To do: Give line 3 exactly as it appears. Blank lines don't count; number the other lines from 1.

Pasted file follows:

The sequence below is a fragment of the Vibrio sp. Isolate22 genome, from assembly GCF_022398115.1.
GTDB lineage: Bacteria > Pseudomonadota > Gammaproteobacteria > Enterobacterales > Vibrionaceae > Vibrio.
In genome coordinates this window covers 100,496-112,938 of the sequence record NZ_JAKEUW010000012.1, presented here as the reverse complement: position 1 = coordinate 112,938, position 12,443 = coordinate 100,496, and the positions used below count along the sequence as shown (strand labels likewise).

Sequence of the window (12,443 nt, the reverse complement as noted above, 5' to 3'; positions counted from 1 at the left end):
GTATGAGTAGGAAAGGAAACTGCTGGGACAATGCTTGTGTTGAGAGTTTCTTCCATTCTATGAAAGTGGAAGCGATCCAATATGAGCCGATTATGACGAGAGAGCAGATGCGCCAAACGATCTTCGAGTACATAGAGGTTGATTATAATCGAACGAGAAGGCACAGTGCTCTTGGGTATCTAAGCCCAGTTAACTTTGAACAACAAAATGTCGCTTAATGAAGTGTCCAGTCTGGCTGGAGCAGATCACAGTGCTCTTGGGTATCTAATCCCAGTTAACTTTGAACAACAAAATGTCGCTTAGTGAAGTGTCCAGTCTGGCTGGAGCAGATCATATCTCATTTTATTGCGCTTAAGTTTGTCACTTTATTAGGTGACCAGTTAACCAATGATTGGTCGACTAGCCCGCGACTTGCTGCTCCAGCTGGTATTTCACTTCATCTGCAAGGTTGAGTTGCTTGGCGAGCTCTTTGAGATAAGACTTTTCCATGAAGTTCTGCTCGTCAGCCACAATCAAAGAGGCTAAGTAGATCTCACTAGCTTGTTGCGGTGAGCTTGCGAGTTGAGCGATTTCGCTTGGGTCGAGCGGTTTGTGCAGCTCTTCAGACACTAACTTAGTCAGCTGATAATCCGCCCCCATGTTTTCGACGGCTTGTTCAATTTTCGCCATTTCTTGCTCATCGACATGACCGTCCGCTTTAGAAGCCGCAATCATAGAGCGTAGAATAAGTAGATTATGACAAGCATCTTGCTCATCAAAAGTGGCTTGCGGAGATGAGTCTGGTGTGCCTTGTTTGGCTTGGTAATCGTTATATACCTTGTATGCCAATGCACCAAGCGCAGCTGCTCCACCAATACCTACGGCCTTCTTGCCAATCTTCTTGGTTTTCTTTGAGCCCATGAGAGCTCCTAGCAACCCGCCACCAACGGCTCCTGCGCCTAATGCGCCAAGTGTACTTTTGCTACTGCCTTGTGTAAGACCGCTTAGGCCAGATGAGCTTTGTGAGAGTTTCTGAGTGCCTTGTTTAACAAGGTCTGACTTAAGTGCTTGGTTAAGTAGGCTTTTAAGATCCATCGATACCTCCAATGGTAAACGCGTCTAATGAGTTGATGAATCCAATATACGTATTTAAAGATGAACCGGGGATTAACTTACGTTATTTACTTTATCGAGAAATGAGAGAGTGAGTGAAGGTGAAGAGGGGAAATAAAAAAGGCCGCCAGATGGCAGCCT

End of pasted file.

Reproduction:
In genome coordinates this window covers 100,496-112,938 of the sequence record NZ_JAKEUW010000012.1, presented here as the reverse complement: position 1 = coordinate 112,938, position 12,443 = coordinate 100,496, and the positions used below count along the sequence as shown (strand labels likewise).